First, my website for my memoir, Southern Fried Rice, was discovered by an eminent scholar, Prof. Judy Yung, who contacted me because she was about to give several talks in Georgia about Chinese women in America. She became interested in my story and urged me to present a talk at a conference in San Francisco in 2005. She, and another historian, Sylvia Sun-Minnick, encouraged and mentored me in completing Southern Fried Rice.
At about the same time, Daniel Bronstein, a doctoral candidate writing about the history of Chinese in Georgia also came across my website, and with his support and that of his faculty mentor, Dr. Krystn Moon, I prepared a paper for the Atlanta meeting of the Asian American Studies Association about Chinese laundrymen in the South that were related to our family. Publicity about this presentation attracted the attention of other Atlanta organizations that invited me to speak, Who's Who Among Asian Americans in Georgia, National Association of Asian American Professionals, Organization of Chinese Americans, and Consolidated Chinese Benevolent Association (Augusta).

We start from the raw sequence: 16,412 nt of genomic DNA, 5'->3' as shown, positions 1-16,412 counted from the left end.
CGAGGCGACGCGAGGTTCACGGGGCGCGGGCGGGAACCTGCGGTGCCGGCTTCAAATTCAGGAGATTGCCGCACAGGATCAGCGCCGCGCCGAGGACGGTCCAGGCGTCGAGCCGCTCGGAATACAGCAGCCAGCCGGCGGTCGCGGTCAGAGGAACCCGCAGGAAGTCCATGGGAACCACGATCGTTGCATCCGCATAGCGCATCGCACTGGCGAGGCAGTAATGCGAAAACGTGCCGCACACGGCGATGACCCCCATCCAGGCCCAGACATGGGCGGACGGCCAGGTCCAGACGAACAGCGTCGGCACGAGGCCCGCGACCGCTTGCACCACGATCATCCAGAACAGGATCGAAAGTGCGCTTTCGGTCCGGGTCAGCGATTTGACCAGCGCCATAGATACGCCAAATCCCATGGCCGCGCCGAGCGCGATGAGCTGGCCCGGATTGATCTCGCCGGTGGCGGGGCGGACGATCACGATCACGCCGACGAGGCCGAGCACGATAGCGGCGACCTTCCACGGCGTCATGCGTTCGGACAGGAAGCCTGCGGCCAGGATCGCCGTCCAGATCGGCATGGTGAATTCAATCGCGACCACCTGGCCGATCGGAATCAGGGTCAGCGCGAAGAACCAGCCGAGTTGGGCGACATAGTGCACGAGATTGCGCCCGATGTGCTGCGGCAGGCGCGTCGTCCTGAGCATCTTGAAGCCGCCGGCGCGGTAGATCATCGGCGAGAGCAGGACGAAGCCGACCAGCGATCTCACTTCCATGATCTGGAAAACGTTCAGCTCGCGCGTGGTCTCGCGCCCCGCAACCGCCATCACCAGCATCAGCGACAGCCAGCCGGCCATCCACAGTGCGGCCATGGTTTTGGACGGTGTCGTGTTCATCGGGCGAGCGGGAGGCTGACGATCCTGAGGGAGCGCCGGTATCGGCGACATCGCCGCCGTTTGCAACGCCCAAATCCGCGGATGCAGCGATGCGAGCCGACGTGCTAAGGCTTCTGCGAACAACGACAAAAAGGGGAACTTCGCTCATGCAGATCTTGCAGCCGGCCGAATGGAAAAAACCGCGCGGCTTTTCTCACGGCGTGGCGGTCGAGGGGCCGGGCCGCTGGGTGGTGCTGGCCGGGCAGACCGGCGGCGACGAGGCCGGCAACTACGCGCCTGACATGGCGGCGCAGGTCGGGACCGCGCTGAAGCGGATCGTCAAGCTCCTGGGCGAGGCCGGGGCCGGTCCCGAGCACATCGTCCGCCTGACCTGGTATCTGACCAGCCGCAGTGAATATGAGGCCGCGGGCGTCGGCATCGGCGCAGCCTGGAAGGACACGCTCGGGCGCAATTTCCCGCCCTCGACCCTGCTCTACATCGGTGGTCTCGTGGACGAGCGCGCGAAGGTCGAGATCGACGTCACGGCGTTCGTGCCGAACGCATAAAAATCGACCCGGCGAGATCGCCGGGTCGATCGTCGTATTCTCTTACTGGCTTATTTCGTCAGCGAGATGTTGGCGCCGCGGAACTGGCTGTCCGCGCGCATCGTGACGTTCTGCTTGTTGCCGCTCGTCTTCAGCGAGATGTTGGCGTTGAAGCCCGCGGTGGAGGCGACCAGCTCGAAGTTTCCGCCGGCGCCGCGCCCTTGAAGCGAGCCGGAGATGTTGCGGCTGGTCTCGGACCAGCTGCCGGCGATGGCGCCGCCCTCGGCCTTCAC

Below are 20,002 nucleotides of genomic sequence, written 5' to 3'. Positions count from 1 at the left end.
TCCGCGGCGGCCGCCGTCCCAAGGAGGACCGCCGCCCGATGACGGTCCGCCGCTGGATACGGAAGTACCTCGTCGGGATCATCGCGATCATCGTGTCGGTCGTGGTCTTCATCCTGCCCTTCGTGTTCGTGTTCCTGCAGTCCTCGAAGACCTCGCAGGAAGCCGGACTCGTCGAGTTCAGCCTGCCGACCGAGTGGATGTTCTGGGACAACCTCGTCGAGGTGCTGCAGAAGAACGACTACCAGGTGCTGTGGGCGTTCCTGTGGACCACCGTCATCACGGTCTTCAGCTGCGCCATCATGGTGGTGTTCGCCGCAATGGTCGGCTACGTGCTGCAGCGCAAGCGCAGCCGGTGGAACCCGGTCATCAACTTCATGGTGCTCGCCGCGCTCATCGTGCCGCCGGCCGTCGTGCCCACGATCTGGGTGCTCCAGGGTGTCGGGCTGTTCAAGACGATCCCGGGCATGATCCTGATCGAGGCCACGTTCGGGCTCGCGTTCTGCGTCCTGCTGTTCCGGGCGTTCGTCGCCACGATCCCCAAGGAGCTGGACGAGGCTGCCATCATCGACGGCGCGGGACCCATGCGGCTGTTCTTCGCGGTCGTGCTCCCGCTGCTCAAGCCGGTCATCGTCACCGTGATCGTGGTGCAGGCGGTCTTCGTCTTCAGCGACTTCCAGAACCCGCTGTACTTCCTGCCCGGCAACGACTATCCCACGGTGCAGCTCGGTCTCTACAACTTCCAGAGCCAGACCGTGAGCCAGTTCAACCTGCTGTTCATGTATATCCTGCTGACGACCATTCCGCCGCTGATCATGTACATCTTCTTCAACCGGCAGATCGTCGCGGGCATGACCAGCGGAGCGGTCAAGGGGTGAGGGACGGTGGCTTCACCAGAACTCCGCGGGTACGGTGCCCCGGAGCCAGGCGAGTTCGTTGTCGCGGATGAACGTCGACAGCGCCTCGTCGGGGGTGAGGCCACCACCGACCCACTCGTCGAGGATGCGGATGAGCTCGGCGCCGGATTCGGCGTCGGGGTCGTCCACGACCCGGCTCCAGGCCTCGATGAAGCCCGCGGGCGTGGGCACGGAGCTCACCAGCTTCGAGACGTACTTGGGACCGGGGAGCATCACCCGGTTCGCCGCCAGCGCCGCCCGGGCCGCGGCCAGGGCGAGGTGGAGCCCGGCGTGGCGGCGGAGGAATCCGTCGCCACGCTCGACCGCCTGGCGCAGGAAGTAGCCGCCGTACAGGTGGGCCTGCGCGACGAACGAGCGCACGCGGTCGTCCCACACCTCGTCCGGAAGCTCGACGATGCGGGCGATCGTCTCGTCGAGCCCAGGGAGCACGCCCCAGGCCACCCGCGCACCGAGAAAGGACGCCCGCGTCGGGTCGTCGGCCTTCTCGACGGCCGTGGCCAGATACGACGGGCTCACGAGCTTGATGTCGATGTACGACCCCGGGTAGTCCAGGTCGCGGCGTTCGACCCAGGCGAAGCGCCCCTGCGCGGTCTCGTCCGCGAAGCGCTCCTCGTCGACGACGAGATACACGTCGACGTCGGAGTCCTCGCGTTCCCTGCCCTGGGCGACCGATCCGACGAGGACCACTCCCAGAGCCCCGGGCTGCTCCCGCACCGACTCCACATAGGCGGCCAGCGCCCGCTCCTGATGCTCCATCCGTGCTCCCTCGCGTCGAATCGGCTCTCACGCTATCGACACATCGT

The success I had in speaking about "Southern Fried Rice," was gratifying and gave me confidence that the story I had to share was worthwhile. At first, I was a bit surprised because I didn't think I was telling Chinese in the South anything they had not observed or experienced firsthand themselves. Then I realized that the reception was not so much to my brilliance as a speaker but a feeling of affirmation, someone was publicizing their plight as members of a small and silent minority living in a region of strong racial prejudices.